Histories investigating U.S. immigration have often portrayed America as a domestic melting pot, merging together those who arrive on its shores. Yet this is not a truly accurate depiction of the nation's complex connections to immigration. Offering a brand-new global history of the subject, Foreign Relations takes a comprehensive look at the links between American immigration and U.S. foreign relations. Donna Gabaccia examines America’s relationship to immigration and its debates through the prism of the nation’s changing foreign policy over the past two centuries. She shows that immigrants were not isolationists who cut ties to their countries of origin or their families. Instead, their relations to America were often in flux and dependent on government policies of the time.
An innovative history of U.S. immigration, Foreign Relations casts a fresh eye on a compelling and controversial topic.
Princeton University Press; March 2012
- ISBN: 9781400842223
- Read online, or download in secure PDF or secure ePub format
- Title: Foreign Relations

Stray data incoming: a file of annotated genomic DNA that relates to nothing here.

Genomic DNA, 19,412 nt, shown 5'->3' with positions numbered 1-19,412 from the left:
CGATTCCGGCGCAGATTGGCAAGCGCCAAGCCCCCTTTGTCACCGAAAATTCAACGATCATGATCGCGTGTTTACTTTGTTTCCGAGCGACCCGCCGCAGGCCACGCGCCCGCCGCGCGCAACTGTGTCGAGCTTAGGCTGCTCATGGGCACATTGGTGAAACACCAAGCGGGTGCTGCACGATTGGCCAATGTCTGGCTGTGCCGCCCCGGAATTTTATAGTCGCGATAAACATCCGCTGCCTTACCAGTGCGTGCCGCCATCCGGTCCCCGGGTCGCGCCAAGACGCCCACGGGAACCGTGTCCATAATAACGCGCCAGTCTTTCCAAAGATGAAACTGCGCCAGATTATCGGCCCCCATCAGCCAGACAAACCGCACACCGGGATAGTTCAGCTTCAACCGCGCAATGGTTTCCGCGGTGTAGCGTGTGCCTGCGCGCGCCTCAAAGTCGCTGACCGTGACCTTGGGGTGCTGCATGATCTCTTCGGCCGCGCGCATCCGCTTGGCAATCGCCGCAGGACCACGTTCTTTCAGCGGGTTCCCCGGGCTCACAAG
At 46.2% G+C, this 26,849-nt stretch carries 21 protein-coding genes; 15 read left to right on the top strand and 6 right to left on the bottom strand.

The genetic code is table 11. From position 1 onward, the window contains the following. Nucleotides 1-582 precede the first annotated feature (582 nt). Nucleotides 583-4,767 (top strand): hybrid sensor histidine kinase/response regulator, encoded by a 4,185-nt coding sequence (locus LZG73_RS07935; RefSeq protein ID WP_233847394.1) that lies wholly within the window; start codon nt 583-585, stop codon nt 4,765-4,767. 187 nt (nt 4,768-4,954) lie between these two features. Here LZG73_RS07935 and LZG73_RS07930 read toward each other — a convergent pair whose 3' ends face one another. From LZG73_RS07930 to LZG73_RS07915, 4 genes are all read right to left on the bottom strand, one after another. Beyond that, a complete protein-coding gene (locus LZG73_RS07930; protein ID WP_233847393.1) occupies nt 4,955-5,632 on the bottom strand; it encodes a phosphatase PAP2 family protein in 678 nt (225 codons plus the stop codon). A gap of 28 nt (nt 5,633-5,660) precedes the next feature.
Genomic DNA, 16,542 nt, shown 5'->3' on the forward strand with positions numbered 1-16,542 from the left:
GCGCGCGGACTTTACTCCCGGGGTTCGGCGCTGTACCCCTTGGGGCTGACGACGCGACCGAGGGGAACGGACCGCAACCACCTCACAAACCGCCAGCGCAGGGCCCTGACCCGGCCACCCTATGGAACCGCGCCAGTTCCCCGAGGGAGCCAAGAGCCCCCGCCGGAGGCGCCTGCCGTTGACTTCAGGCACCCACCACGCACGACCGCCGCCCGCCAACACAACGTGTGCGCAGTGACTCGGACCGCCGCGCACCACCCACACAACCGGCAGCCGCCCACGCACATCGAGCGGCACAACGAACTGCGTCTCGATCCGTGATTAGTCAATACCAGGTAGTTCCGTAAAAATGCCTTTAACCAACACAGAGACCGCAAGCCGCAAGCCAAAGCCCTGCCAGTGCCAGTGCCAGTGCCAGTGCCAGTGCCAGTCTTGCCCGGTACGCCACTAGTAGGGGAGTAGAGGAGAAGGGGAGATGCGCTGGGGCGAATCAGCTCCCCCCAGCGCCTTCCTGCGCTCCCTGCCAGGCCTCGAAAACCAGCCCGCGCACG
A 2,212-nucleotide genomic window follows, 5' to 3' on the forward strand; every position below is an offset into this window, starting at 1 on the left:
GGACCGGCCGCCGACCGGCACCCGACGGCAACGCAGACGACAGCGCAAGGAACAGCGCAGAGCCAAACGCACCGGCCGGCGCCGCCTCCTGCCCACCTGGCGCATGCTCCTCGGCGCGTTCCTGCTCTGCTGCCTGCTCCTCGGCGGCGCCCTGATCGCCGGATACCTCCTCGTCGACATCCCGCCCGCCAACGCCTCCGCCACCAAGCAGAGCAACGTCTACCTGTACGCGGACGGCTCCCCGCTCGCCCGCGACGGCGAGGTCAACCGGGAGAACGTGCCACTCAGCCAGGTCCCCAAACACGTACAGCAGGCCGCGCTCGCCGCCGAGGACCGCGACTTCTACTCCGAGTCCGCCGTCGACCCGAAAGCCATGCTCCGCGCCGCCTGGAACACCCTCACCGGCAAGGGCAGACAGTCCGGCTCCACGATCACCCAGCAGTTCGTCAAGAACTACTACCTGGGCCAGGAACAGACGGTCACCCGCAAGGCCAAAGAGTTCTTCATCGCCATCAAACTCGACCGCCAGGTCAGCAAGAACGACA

Series: America in the World
- Author: Donna R. Gabaccia
Imprint: Princeton University Press
In The Press
"Gabaccia's fascinating book demonstrates the indissoluble intersections between U.S. national interest—industrialization in the 1880s, international trade, wartime need for labor—and immigrants' life projects and family relations. This thought-provoking synthesis of America's global role and immigrants' foreign relations is a must for historians, economists, and political scientists."—Dirk Hoerder, author of Cultures in Contact: World Migrations in the Second Millennium
About The Author
Donna R. Gabaccia is professor of history and former director of the Immigration History Research Center at the University of Minnesota. Her many books include We Are What We Eat and Immigration and American Diversity.